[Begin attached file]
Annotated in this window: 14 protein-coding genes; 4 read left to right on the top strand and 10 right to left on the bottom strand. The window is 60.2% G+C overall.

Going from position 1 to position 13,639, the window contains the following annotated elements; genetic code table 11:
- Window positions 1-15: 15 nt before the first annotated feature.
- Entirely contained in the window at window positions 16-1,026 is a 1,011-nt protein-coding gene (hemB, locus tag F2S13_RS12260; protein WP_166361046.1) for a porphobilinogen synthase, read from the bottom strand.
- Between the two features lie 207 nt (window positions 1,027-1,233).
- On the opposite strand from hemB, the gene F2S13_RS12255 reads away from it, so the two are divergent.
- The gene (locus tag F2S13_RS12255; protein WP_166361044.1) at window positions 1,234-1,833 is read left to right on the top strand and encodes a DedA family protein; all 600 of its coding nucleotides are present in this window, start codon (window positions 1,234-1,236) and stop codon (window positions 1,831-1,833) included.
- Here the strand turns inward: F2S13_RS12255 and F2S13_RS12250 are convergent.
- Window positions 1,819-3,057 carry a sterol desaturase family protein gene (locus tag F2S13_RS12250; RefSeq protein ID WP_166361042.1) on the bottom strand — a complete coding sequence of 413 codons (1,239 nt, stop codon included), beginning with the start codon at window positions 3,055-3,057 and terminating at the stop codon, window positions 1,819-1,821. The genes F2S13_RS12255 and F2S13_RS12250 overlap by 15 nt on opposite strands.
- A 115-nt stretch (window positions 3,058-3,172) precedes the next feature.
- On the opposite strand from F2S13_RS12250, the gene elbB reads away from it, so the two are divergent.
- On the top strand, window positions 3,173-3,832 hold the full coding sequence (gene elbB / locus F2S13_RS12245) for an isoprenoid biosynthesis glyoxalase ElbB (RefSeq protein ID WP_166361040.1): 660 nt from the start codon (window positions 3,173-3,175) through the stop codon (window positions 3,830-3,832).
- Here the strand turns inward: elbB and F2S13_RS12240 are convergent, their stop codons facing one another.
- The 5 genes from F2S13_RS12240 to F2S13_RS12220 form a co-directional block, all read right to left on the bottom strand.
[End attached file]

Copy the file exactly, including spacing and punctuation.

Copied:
Annotated in this window: 14 protein-coding genes; 4 read left to right on the top strand and 10 right to left on the bottom strand. The window is 60.2% G+C overall.

Going from position 1 to position 13,639, the window contains the following annotated elements; genetic code table 11:
- Window positions 1-15: 15 nt before the first annotated feature.
- Entirely contained in the window at window positions 16-1,026 is a 1,011-nt protein-coding gene (hemB, locus tag F2S13_RS12260; protein WP_166361046.1) for a porphobilinogen synthase, read from the bottom strand.
- Between the two features lie 207 nt (window positions 1,027-1,233).
- On the opposite strand from hemB, the gene F2S13_RS12255 reads away from it, so the two are divergent.
- The gene (locus tag F2S13_RS12255; protein WP_166361044.1) at window positions 1,234-1,833 is read left to right on the top strand and encodes a DedA family protein; all 600 of its coding nucleotides are present in this window, start codon (window positions 1,234-1,236) and stop codon (window positions 1,831-1,833) included.
- Here the strand turns inward: F2S13_RS12255 and F2S13_RS12250 are convergent.
- Window positions 1,819-3,057 carry a sterol desaturase family protein gene (locus tag F2S13_RS12250; RefSeq protein ID WP_166361042.1) on the bottom strand — a complete coding sequence of 413 codons (1,239 nt, stop codon included), beginning with the start codon at window positions 3,055-3,057 and terminating at the stop codon, window positions 1,819-1,821. The genes F2S13_RS12255 and F2S13_RS12250 overlap by 15 nt on opposite strands.
- A 115-nt stretch (window positions 3,058-3,172) precedes the next feature.
- On the opposite strand from F2S13_RS12250, the gene elbB reads away from it, so the two are divergent.
- On the top strand, window positions 3,173-3,832 hold the full coding sequence (gene elbB / locus F2S13_RS12245) for an isoprenoid biosynthesis glyoxalase ElbB (RefSeq protein ID WP_166361040.1): 660 nt from the start codon (window positions 3,173-3,175) through the stop codon (window positions 3,830-3,832).
- Here the strand turns inward: elbB and F2S13_RS12240 are convergent, their stop codons facing one another.
- The 5 genes from F2S13_RS12240 to F2S13_RS12220 form a co-directional block, all read right to left on the bottom strand.